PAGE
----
×
Subscribe

Subscribe Today

Save almost 50% off the newsstand price!

In addition to receiving 26 issues of The Independent Kansas City’s Journal of Society, your subscription will include our annual publication, the Charitable Events Calendar and a subscription to our e-newsletter, The Insider.

Questions about your current subscription? Contact Laura Gabriel at 816-471-2800.

Backstage And Beyond

Italian composer Luca Lombardi has admired the artistry of flutist Emmanuel Pahud since he first heard him play years ago. “I was very impressed not only with the beauty of the tone, but with the musical intelligence and sensitivity,” the 64-year-old composer said in a recent phone chat. “I like his earnestness but also his humor, his irony.” The two seemed […]

Read More

Pianist Marc-André Hamelin has an uncanny ability to convince you, through the sheer force of his musical personality and will, that whatever he’s playing at the moment is the greatest music on earth — even music whose genius you might later, upon reflection, decide you’re not as sure about as he is. But at the moment he’s […]

Read More

It’s an irresistible image, almost like a scene from a Werner Herzogmovie: the aging Albert Schweitzer — theologian, musician, philosopher, physician, Nobel Peace Prize winner, Johann Sebastian Bach biographer — sitting in his bungalow playing Baroque organ music, while outside his windows the sounds of Africa buzz and sing. Such was the inspiration for Lambarena, an ingenious CD […]

Read More

One of the most electrifying pianists I’ve heard recently is a 19-year-old college student right here in Our Town. Uzbek-bornBehzod Abduraimov, a protégé of Van Cliburn Competition gold medalist Stanislav Ioudenitch at Park University, is quickly garnering international renown. On March 5th at the Folly Theater, pupil and teacher will perform a joint recital on Cynthia Siebert’s Friends of […]

Read More

Sometimes a conductor of strong musicianship can make up for a multitude of orchestral sins. Such was the case, almost, on Saturday at the Folly Theater, when the Moscow Radio Symphony Orchestra offered an all-Tchaikovsky program on the prestigious Harriman-Jewell Series. The conductor, Alexei Kornienko, demonstrated a natural ease with Tchaikovsky’s music: The ebbs and flows of […]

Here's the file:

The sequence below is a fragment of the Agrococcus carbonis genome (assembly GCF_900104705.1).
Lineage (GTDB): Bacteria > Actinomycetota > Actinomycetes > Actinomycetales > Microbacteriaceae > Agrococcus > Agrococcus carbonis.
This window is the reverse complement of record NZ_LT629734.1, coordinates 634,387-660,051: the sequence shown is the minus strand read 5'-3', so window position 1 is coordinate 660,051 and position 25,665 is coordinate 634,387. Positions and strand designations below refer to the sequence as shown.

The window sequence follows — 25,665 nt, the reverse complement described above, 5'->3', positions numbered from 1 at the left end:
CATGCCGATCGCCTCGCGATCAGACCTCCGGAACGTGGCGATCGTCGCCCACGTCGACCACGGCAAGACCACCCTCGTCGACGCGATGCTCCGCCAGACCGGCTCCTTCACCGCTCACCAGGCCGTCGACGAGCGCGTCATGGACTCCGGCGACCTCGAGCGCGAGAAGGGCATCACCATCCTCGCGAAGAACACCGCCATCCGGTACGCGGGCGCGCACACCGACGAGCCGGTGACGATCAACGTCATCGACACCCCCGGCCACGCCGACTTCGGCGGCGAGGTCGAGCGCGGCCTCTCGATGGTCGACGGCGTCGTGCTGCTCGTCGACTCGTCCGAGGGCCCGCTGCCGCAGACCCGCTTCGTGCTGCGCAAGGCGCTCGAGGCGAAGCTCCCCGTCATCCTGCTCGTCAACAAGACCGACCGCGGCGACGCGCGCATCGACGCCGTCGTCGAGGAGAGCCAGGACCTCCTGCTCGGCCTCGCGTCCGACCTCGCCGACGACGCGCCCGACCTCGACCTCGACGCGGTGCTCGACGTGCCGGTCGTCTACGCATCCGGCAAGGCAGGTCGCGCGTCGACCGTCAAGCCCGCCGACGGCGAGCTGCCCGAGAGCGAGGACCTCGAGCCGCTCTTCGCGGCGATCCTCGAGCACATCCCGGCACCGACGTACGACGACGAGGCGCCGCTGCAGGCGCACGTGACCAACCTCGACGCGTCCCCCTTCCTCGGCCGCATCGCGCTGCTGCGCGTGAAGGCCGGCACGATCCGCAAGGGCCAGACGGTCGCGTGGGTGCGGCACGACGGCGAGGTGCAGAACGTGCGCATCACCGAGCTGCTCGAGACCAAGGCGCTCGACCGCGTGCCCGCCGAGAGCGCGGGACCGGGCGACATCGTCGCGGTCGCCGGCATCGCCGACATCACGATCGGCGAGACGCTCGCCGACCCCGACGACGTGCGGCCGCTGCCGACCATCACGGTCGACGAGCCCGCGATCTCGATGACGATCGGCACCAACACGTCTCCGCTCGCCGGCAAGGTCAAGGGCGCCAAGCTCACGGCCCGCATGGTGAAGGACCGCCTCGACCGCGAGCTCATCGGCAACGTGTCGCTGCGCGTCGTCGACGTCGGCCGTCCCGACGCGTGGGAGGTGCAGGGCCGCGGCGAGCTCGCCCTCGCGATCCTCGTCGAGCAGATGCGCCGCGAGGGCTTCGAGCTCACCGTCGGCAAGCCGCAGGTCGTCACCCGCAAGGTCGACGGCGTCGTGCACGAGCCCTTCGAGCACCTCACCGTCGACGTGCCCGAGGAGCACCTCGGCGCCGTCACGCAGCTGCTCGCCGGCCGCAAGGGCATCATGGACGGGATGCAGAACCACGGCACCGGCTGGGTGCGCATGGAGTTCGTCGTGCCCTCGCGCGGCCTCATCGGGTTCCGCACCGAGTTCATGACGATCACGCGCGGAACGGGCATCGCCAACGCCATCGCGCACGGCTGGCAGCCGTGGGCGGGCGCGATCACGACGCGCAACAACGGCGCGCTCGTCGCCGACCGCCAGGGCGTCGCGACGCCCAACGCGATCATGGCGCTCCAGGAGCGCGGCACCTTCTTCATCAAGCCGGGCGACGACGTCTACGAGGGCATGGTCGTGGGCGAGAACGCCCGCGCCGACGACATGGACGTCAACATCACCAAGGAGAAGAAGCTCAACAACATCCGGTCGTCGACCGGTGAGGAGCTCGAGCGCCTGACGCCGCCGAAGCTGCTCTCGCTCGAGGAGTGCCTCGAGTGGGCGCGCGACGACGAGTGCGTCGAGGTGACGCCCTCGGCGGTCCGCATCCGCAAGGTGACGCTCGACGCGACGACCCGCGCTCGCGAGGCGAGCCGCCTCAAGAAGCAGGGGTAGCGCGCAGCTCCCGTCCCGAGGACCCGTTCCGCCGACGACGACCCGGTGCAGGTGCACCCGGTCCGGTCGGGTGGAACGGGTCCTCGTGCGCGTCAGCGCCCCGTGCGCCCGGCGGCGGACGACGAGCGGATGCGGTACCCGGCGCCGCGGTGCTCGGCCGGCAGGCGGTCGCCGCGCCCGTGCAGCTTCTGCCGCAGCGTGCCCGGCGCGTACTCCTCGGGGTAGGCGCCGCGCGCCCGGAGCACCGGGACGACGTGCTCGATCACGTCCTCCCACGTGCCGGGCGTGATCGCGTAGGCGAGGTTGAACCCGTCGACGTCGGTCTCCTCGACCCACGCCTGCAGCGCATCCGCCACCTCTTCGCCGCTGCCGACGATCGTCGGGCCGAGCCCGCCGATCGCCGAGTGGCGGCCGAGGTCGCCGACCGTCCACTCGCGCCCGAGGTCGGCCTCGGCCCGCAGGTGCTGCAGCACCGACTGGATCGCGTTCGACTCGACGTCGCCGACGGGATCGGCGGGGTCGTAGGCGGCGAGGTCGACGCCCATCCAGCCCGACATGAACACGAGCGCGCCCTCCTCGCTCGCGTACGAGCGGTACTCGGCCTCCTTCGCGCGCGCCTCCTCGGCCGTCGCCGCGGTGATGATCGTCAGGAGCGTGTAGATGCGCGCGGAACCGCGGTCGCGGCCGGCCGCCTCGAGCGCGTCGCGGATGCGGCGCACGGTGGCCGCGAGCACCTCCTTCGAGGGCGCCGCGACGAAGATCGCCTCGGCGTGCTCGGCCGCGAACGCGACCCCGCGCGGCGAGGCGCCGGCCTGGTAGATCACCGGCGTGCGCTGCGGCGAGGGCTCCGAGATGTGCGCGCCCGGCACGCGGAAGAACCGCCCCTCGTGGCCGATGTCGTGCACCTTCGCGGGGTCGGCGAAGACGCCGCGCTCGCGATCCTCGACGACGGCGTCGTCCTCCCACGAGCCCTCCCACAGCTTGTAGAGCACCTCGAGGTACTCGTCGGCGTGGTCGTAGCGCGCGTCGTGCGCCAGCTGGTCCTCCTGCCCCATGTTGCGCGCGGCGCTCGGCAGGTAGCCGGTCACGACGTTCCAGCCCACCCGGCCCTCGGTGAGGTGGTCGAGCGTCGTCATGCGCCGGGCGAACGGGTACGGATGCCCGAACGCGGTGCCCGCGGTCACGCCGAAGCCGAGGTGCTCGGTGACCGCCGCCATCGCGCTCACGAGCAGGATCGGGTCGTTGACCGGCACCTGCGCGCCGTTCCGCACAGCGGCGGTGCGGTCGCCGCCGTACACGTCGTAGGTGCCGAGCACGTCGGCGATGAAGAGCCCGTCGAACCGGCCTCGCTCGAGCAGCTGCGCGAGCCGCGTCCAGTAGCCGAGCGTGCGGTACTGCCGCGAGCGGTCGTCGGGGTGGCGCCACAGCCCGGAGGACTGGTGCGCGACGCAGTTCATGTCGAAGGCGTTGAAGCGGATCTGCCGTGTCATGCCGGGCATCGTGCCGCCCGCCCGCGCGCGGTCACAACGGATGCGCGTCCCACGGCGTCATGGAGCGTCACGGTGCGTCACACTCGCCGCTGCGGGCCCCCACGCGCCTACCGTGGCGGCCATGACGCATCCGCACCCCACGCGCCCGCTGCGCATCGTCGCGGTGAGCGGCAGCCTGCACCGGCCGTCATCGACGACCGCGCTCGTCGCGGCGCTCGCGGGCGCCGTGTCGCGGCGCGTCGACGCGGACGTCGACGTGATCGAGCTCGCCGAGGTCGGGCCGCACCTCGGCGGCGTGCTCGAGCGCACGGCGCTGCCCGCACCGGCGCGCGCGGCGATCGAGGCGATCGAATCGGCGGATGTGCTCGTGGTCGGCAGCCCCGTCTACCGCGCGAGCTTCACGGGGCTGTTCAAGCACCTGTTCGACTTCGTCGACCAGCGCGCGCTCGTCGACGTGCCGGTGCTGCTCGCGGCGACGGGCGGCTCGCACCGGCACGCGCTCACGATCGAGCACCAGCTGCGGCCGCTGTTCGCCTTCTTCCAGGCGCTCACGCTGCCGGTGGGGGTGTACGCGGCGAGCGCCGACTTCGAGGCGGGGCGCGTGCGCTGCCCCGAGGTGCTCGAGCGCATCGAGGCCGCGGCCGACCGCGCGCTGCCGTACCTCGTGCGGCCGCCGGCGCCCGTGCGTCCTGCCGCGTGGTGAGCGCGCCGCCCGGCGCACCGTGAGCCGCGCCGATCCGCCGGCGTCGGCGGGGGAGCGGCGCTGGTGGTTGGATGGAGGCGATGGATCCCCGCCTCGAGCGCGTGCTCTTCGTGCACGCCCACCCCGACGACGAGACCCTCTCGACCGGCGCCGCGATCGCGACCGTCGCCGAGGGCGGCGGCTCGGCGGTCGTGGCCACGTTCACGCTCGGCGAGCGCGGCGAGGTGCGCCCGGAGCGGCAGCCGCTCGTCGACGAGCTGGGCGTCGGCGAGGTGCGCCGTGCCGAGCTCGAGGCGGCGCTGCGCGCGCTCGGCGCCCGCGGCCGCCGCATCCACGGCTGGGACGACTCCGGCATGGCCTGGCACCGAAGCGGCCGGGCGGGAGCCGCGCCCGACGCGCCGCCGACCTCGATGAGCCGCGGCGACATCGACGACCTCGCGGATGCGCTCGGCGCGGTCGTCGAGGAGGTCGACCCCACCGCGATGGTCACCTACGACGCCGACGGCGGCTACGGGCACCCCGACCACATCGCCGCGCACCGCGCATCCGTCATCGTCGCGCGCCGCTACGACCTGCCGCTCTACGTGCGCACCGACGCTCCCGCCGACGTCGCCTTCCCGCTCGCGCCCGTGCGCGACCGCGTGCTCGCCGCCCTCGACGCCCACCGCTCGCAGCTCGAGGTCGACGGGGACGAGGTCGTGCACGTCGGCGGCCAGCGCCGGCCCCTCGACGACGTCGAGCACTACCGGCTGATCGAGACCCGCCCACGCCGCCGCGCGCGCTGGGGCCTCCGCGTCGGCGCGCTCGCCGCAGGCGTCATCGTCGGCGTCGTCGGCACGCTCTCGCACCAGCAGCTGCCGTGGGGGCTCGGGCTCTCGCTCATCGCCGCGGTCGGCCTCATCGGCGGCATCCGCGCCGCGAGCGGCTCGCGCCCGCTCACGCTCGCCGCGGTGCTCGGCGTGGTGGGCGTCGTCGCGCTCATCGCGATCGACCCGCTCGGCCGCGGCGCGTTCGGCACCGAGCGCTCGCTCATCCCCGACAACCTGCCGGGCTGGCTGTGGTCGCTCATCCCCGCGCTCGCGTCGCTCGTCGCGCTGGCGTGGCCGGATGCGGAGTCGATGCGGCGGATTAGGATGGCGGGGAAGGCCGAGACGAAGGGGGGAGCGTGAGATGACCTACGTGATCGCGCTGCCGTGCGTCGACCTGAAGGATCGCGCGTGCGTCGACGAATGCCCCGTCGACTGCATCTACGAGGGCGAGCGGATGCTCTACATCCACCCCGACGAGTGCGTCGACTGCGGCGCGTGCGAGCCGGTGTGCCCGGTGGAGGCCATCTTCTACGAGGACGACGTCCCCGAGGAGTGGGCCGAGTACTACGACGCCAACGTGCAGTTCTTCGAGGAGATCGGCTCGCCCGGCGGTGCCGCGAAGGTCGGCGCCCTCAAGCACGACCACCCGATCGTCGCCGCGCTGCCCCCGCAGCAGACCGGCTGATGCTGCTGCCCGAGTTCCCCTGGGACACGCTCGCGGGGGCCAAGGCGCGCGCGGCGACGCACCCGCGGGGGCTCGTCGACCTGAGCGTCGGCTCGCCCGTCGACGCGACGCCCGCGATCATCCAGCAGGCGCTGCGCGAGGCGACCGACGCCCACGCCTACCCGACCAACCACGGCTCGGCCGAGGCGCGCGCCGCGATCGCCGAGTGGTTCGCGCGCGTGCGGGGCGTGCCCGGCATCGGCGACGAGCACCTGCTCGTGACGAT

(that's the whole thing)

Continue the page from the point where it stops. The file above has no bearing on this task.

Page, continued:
Read More

Verdi’s Rigoletto rings true because, like much great art, it deals in subject matter that most of us can relate to. A loving father smothers his teenage daughter with overprotective zeal, and the sheltered girl falls for the first guy who gives her the time of day. (The guy, naturally, turns out to be a jerk.) Old […]

Read More

For about the first 20 years of my acquaintance with Joseph Flummerfelt’s artistry, I had no idea what he looked like. He was the silent presence behind great recordings of choral-orchestral works by the New York Philharmonic and other orchestras that I and many Americans cut our classical teeth on. As director of the Westminster College Choir […]

Read More

Cellist Yo-Yo Ma is a restless soul. When he plays a piece like Schubert’s “Arpeggione” Sonata, which he has no doubt played hundreds of times, you can feel him struggle to take a new look at each phrase and gesture, each dynamic shading, each mood shift — so that the piece can remain fresh not just for […]

Read More

Verdi’s Rigoletto is like a Lifetime Movie Network potboiler, complete with contrived crises, gratuitous violence and a cast of inexplicably mean characters who only occasionally seem like real people. The Lyric Opera’s current production rarely flinches from the work’s unseemly tawdriness, and that is, in some measure, its strength. It leaves us feeling even ickier than we […]

Read More